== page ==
I think I fell in love with Munich the moment I stepped off the plane.
Between its proximity to the Alps and the fact that its steeped in history, Munich is full of gorgeous architecture and immediately felt like home. By then, some time has passed since we’ve been to Europe and I forgot how much I’ve missed it. The architecture, the food, the way of life.
While similar, it’s so different from the every day grind of life in North America. Munich is so full of life, yet it’s very laid back. It dates back to 12th century and it’s Germany’s third largest city, after Berlin and Hamburg.
In the beginning
If you’re really curious, the name Munich derives from the medieval German word “Munichen” – meaning “by the monks” who ran a monastery in what is now Old Town of Munich.
As the capital of Bavaria and the home of Oktoberfest, Munich is a place where you can really experience the beer culture. Beer, after all, was proclaimed as “liquid bread’ in the Bavarian constitution.
Tourists and locals alike frequent the beer halls and gardens, eat giant pretzels with ubiquitous sausages and pork knuckles. You can even score your own stein locker at the local beer hall. I’m not sure what you need to do to have one, but the fact that you do is amazing.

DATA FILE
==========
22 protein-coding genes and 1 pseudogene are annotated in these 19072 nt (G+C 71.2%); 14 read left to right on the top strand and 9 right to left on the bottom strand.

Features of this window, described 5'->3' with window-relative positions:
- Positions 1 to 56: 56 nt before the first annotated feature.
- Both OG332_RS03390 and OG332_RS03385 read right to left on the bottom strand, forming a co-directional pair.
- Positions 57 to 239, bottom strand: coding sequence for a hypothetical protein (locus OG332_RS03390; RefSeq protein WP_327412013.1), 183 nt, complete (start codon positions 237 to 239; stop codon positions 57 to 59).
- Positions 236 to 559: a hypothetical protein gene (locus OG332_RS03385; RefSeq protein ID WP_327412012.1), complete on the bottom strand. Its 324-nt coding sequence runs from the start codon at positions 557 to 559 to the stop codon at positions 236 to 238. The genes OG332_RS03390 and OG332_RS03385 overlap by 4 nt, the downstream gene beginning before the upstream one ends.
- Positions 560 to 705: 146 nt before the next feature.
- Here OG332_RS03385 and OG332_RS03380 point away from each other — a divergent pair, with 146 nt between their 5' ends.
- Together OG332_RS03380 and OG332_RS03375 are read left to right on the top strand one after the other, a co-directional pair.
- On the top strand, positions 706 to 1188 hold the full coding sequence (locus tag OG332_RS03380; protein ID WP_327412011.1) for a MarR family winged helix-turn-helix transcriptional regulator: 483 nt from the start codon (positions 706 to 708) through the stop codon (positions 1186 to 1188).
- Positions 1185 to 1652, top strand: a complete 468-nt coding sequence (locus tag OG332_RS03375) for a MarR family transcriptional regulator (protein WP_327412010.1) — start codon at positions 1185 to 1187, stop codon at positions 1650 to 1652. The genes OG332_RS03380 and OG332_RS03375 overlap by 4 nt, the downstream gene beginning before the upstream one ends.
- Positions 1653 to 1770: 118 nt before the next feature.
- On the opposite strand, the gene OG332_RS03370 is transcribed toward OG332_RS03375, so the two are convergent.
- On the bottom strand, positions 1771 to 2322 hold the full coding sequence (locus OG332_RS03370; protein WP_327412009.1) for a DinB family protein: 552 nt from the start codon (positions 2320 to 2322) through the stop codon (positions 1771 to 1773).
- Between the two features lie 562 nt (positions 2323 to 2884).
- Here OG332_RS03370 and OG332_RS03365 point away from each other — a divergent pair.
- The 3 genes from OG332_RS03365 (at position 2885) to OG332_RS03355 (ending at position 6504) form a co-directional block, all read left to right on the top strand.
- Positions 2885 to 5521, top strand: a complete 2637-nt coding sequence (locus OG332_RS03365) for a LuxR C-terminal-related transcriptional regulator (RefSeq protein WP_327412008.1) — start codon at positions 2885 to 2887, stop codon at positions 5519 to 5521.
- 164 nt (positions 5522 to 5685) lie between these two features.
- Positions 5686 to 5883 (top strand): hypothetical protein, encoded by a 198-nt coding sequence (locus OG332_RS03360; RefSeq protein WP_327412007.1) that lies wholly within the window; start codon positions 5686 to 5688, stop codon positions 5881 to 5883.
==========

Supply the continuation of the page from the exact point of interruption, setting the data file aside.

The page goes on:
And there is so much more to Munich. Unfortunately, I didn’t have time to visit all the amazing museums, shops and restaurants. However, even walking the streets was an experience in itself. I could just stand in amazement in one place for hours. I was fascinated by the architecture all around me, the buildings that could tell stories we can’t even imagine.
As probably every other person who comes here, I absolutely loved the area around the Marienplatz. It truly is the centre of Munich. The Neues Rathaus (New Town Hall) absolutely took my breath away. Although it was built between 1867 and 1908, it looks like something out of a Gothic novel. It looks one way when it’s sunny, transforms at night and takes your breath away when dusted with snow. I probably took a hundred pictures of this one place alone.
If you don’t have a lot of time to spend in a city, taking a bus tour is a fantastic way to see the place and get a run down from the guide on where things are and what they are. On a clear, sunny day you can sit on the upper level of the bus with the whole city at your fingertips. In Munch, this is a must.
There are many fantastic road trips you can take from Munich, including the gorgeous Neuschwanstein castle. But that’s another post!
Have you been to Munich? What did you think? Let me know!